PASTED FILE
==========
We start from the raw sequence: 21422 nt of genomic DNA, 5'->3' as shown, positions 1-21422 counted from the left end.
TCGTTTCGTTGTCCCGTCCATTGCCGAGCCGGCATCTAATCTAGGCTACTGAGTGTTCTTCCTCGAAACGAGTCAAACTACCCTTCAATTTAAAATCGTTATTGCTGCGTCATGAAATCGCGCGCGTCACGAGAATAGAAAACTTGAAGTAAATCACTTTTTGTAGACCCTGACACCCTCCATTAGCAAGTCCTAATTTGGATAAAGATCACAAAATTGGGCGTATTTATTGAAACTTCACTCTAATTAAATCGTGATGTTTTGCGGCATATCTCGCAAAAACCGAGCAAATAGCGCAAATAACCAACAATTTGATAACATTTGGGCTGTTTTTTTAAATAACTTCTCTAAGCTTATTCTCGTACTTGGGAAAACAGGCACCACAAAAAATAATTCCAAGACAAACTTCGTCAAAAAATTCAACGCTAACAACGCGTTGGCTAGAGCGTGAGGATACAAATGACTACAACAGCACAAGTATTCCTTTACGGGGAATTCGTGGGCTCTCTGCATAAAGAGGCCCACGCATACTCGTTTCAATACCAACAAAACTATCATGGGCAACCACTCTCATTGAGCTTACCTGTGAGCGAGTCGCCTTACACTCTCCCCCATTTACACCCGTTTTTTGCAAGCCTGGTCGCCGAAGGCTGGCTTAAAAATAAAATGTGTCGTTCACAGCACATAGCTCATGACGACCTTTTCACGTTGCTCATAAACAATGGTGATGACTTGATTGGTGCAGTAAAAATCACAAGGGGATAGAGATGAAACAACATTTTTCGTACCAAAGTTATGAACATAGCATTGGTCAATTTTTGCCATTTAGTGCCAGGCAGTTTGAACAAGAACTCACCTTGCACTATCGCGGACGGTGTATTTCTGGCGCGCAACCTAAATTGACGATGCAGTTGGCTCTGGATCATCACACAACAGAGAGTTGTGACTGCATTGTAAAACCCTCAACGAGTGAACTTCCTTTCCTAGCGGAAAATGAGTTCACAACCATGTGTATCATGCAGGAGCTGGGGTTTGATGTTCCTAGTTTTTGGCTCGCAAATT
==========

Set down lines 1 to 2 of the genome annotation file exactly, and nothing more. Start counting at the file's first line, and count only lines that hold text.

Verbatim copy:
We start from the raw sequence: 21422 nt of genomic DNA, 5'->3' as shown, positions 1-21422 counted from the left end.
TCGTTTCGTTGTCCCGTCCATTGCCGAGCCGGCATCTAATCTAGGCTACTGAGTGTTCTTCCTCGAAACGAGTCAAACTACCCTTCAATTTAAAATCGTTATTGCTGCGTCATGAAATCGCGCGCGTCACGAGAATAGAAAACTTGAAGTAAATCACTTTTTGTAGACCCTGACACCCTCCATTAGCAAGTCCTAATTTGGATAAAGATCACAAAATTGGGCGTATTTATTGAAACTTCACTCTAATTAAATCGTGATGTTTTGCGGCATATCTCGCAAAAACCGAGCAAATAGCGCAAATAACCAACAATTTGATAACATTTGGGCTGTTTTTTTAAATAACTTCTCTAAGCTTATTCTCGTACTTGGGAAAACAGGCACCACAAAAAATAATTCCAAGACAAACTTCGTCAAAAAATTCAACGCTAACAACGCGTTGGCTAGAGCGTGAGGATACAAATGACTACAACAGCACAAGTATTCCTTTACGGGGAATTCGTGGGCTCTCTGCATAAAGAGGCCCACGCATACTCGTTTCAATACCAACAAAACTATCATGGGCAACCACTCTCATTGAGCTTACCTGTGAGCGAGTCGCCTTACACTCTCCCCCATTTACACCCGTTTTTTGCAAGCCTGGTCGCCGAAGGCTGGCTTAAAAATAAAATGTGTCGTTCACAGCACATAGCTCATGACGACCTTTTCACGTTGCTCATAAACAATGGTGATGACTTGATTGGTGCAGTAAAAATCACAAGGGGATAGAGATGAAACAACATTTTTCGTACCAAAGTTATGAACATAGCATTGGTCAATTTTTGCCATTTAGTGCCAGGCAGTTTGAACAAGAACTCACCTTGCACTATCGCGGACGGTGTATTTCTGGCGCGCAACCTAAATTGACGATGCAGTTGGCTCTGGATCATCACACAACAGAGAGTTGTGACTGCATTGTAAAACCCTCAACGAGTGAACTTCCTTTCCTAGCGGAAAATGAGTTCACAACCATGTGTATCATGCAGGAGCTGGGGTTTGATGTTCCTAGTTTTTGGCTCGCAAATT